I had already gone and done the interviews and was told I needed to take some courses to refine my English so I could go to school. During that period, the gentleman who was my political sponsor in Mexico lost his job. There went my scholarship.
Pato en Dos Moles: (Foreground) Duck hindquarter in mole de ciruela, and poblano-cilantro rice. (Background) Breast of duck in pipián sauce.
Photo by Phaedra Cook
EOW: Oh no.
AR: Even though I had gotten there by merit, you still have to have someone who can help you. I went to the University of New York in Morrisville. They had a two-year and a four-year program. I entered the four-year program, but you could go two years and then transfer to a higher-level school. I stayed in that area for a year. I had impressed my dean and he was the one who recommended that I go somewhere else.
At the time, I was 18 years old and managing a kitchen for a restaurant that seated 400. It was very intense going [to school] full time and managing a restaurant. Dr. Maven recommended me to go to University of Houston. At the time, it was very small -- only about 600 people. It was very selective. You had to be a Hilton, a Hyatt or a member of some royal family [to get in]. Everybody that I went to school with was very high-end and they were all on scholarships. I was probably the only one who worked himself through school.
When I got to Houston, I started working in different restaurants and hotels. My first job was at the Galaxy Restaurant at the Hilton Hotel at the University of Houston. (The restaurant is now called Barron's after Barron Hilton.)
From there, I went to work for The Houston Club downtown. I was there as a sous chef for about three months. I happened to meet Chef [Pedro] Moreno of the River Oaks Country Club. He called me. He had a need for a sous chef and I worked for him for about nine months. (Moreno passed away in 2010.)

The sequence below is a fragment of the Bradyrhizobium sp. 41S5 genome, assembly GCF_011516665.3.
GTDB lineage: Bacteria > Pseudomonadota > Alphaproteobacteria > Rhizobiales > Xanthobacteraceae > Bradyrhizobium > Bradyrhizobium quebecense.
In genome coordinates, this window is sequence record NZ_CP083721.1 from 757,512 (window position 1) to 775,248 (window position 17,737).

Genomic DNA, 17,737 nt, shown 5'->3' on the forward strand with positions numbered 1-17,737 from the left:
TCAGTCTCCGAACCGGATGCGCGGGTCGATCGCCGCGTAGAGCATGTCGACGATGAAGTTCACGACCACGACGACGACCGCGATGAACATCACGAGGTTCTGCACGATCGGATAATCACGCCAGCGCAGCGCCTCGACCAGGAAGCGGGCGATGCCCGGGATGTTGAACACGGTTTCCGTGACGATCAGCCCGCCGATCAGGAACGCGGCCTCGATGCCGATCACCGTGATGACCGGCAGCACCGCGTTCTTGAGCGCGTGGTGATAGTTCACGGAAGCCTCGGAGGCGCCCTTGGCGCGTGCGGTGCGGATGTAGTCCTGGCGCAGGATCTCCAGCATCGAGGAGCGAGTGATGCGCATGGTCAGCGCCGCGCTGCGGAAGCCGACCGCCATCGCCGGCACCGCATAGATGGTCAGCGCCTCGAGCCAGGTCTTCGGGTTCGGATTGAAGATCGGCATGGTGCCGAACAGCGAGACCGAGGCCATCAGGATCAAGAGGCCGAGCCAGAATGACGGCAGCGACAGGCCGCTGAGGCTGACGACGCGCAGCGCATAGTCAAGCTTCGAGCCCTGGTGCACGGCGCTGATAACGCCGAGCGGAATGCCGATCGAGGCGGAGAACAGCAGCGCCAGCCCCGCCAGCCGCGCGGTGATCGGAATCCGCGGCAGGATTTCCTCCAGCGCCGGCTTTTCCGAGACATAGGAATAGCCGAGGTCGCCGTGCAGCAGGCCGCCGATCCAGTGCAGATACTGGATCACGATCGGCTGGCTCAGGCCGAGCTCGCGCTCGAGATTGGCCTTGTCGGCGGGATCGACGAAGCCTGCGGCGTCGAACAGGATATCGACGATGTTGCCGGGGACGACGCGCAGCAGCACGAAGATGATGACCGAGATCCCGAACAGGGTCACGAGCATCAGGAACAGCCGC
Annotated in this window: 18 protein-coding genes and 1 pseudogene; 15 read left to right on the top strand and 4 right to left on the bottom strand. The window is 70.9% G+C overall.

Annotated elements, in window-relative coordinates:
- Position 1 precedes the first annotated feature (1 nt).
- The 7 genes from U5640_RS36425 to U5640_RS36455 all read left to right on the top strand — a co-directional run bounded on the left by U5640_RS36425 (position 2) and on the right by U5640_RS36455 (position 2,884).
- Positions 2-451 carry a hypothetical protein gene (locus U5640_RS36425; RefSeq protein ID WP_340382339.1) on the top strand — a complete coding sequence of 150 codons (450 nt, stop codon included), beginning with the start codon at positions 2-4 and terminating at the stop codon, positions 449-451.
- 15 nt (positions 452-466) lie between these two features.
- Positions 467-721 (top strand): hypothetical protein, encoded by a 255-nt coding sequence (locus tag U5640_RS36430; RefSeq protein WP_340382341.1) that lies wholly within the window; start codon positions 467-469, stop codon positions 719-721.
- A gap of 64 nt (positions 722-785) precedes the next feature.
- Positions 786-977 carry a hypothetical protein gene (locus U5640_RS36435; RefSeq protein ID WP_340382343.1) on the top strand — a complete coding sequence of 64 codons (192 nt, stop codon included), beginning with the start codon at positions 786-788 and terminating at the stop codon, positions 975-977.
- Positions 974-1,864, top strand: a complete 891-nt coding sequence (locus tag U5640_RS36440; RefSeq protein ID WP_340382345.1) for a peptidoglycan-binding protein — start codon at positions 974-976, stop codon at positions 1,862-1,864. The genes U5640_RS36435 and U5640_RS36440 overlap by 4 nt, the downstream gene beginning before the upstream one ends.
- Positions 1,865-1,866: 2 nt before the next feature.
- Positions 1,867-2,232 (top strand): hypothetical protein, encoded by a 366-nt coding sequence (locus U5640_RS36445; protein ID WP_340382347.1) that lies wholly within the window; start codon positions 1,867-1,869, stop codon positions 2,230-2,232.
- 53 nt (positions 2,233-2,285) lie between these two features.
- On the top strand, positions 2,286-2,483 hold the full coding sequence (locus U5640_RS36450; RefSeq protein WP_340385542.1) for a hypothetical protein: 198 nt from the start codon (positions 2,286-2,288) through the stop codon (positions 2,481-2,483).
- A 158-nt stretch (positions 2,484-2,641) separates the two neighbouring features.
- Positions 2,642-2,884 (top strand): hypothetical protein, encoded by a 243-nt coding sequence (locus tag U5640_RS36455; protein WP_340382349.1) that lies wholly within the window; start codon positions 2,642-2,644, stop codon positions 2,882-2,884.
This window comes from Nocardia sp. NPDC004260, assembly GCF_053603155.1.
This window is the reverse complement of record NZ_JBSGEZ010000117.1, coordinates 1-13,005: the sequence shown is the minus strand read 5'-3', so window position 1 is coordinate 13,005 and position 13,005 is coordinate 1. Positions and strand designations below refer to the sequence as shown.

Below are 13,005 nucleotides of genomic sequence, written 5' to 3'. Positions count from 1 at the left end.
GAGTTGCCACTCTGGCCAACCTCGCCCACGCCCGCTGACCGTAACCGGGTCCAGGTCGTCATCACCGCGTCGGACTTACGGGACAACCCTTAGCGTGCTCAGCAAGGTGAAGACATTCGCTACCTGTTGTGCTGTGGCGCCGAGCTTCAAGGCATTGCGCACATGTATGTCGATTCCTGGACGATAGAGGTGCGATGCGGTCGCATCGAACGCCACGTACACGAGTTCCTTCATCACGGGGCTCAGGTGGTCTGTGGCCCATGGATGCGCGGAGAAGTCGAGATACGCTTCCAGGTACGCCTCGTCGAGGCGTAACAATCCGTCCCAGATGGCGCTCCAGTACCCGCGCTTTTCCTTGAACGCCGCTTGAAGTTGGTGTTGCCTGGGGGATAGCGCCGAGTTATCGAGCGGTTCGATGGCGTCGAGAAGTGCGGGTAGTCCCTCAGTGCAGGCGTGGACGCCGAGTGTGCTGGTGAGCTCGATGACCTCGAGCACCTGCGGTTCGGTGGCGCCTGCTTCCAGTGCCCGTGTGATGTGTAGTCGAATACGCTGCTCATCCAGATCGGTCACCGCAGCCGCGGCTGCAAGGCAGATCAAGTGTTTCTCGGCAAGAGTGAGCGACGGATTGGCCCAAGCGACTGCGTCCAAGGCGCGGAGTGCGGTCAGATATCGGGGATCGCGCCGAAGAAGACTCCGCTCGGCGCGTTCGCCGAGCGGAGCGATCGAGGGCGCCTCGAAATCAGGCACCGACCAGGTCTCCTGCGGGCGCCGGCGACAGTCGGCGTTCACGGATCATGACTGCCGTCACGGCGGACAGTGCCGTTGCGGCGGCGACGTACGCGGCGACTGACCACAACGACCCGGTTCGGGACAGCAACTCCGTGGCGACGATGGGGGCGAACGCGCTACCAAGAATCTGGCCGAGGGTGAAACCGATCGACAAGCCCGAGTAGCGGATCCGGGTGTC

Then I went back to Mexico to visit my family for the first time in four years. By then, I had been in enough kitchens and wanted to be more in front of the house. I wanted to get an assistant manager position or a waitstaff or a waiter.
I came back and went to work at a restaurant called Bud Bigelow's [Steakhouse]. I don't know how long you've been here, but at the time it was the steakhouse of Houston. That was back in 1978, when the economy here was rocking.
I thought I would just do that for six months and then go back to the kitchen, but I was making so much money, it was difficult -- to go from making $7,500 a month back to making $10 or $12 per hour. I was there for almost two and a half years. That really put me through school. I was making enough money to be able to afford my school and do it fast.
Chef Arnaldo Richards of Picos
Photo by Chuck Cook Photography
EOW: It seems that, for someone who wants to own his own restaurant, having both front of the house and back of the house experience is valuable, because then you understand both sides of the operation.
AR: Yes, and of course I had had that experience working with my family. We had a lot of banquet service back at the country club.
EOW: Where did you go after working at the steakhouse?
AR: I was actually in the process of building my first restaurant while I was working at the steakhouse. It was the first little one in Bellaire -- not Picos, but another one down the street that was called El Granero. It was a tiny little restaurant. It was 42 seats. In a short time, we built a patio and grew it to 78 seats. I had a partner from Mexico. I was still working my way through school, but I put a business plan together. My friend had a lot of money. I presented my business plan to him.
He presented it to his dad, who liked it. His dad came to Houston and bought the property and the building. He did more than I ever imagined. We leased it from him and it was a good investment for him.
(Unfortunately, the partnership ultimately dissolved and Richards soon went out on his own again. Come back for Part 2 tomorrow, where we'll find out how Picos came into existence.)